2010 NHS Economic Evaluation Database.

296. Safety and benefits of protamine administration to revert anticoagulation soon after coronary angioplasty. A meta-analysis

Safety and benefits of protamine administration to revert anticoagulation soon after coronary angioplasty. A meta-analysis Untitled Document The CRD Databases will not be available from 08:00 BST on Friday 4th October until 08:00 BST on Monday 7th October for essential maintenance. We apologise for any inconvenience.

2010 DARE.

297. Different finite durations of anticoagulation and outcomes following idiopathic venous thromboembolism: a meta-analysis

Different finite durations of anticoagulation and outcomes following idiopathic venous thromboembolism: a meta-analysis Untitled Document The CRD Databases will not be available from 08:00 BST on Friday 4th October until 08:00 BST on Monday 7th October for essential maintenance. We apologise for any inconvenience.

2010 DARE.

298. Anticoagulation for Venous Thromboembolism

Anticoagulation for Venous Thromboembolism Anticoagulation for Venous Thromboembolism – TheNNTTheNNT Anticoagulation Given for Acute Venous Thromboembolism (Deep Venous Thrombosis and Pulmonary Embolism) Unclear benefits vs. harms In Summary, for those who got the anticoagulation: Benefits in NNT 100% saw no benefit 0% were helped by being saved from death None were helped (life saved, preventing pulmonary embolism) Harms in NNT 0.9% were harmed by a major bleeding event 0.9% were harmed (...) addressing whether anticoagulation improves important clinical outcomes in patients with VTE (Nielson et al., 1994). Subjects were enrolled if they were ambulatory with symptomatic DVT. Half of the 90 subjects also had silent pulmonary emboli. Subjects were randomized to anticoagulation or NSAIDs and there was 1 fatal PE during the study period (anticoagulation group). In 1960, Barritt and Jordan performed a randomized trial evaluating anticoagulation for presumed PE. While the study is often cited

2010 theNNT

299. Management of anticoagulation following central nervous system hemorrhage in patients with high thromboembolic risk Full Text available with Trip Pro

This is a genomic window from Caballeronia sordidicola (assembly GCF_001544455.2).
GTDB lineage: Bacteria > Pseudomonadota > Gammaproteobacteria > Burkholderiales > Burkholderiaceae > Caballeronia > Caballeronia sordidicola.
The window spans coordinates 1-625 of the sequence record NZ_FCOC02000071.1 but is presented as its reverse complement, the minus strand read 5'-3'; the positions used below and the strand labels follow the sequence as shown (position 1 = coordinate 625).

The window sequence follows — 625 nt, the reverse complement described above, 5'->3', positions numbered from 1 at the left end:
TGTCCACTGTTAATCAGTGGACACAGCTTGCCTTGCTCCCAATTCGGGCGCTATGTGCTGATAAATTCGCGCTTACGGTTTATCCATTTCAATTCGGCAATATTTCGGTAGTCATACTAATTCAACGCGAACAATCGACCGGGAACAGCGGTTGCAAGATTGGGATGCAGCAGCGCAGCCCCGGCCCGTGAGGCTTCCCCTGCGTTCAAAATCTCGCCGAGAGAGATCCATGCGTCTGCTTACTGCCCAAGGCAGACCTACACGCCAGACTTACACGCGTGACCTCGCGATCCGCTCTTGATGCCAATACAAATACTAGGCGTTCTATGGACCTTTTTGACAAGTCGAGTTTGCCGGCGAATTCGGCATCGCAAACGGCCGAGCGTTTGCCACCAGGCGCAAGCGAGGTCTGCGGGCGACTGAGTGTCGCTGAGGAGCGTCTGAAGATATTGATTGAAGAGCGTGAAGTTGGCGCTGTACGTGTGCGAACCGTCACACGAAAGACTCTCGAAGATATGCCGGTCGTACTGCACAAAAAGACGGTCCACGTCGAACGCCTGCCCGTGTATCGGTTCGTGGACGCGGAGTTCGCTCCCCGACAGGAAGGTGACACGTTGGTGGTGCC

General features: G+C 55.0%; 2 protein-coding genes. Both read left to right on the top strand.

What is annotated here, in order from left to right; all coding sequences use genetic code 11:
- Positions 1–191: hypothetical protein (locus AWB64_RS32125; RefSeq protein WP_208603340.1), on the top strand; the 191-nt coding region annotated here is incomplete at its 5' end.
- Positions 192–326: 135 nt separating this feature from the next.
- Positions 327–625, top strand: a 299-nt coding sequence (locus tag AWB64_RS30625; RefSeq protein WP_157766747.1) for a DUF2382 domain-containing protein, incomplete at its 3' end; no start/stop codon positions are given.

Management of anticoagulation following central nervous system hemorrhage in patients with high thromboembolic risk Management of anticoagulation following central nervous system hemorrhage in patients with high thromboembolic risk Management of anticoagulation following central nervous system hemorrhage in patients with high thromboembolic risk Hawryluk GW, Austin JW, Furlan JC, Lee JB, O'Kelly C, Fehlings MG CRD summary The review acknowledged the low quality of the evidence, but suggested (...) that it may be important to restart anticoagulation earlier than thought previously with the timing and intensity modified based on perceived individual risks. Further research was needed. Evidence limitations suggest that the findings should be interpreted with caution, but the authors' recommendation for further research seems appropriate. Authors' objectives To identify the optimal timing and intensity for anticoagulation re-initiation following central nervous system haemorrhage in patients with high

2010 DARE.

300. Dentists may not need to lower the patient anticoagulation dose when performing minor dental surgery.

Dentists may not need to lower the patient anticoagulation dose when performing minor dental surgery. Dentists may not need to lower the patient anticoagulation dose when performing minor dental surgery. ADA Websites Access news, member benefits and ADA policy Attend ADA's premier event Access cutting-edge continuing education courses Find evidence to support your clinical decisions Access member-only practice content Investing in better oral health for all. Together. Take advantage of endorsed (...) to lower the patient anticoagulation dose when performing minor dental surgery. Francesco Chiappelli Ph.D; Michael Montgomery DDS; Juan F. Yepes DDS, MD, MPH, FDS RC . Overview Systematic Review Conclusion Continuing the regular dose of warfarin therapy during minor dental surgery does not appear to increase the risk of bleeding compared to discontinuing or reducing the dose. Critical Summary Assessment A limited to RCTs finds that the rates of clinically significant nonmajor bleeding and minor

2009 ADA Center for Evidence-Based Dentistry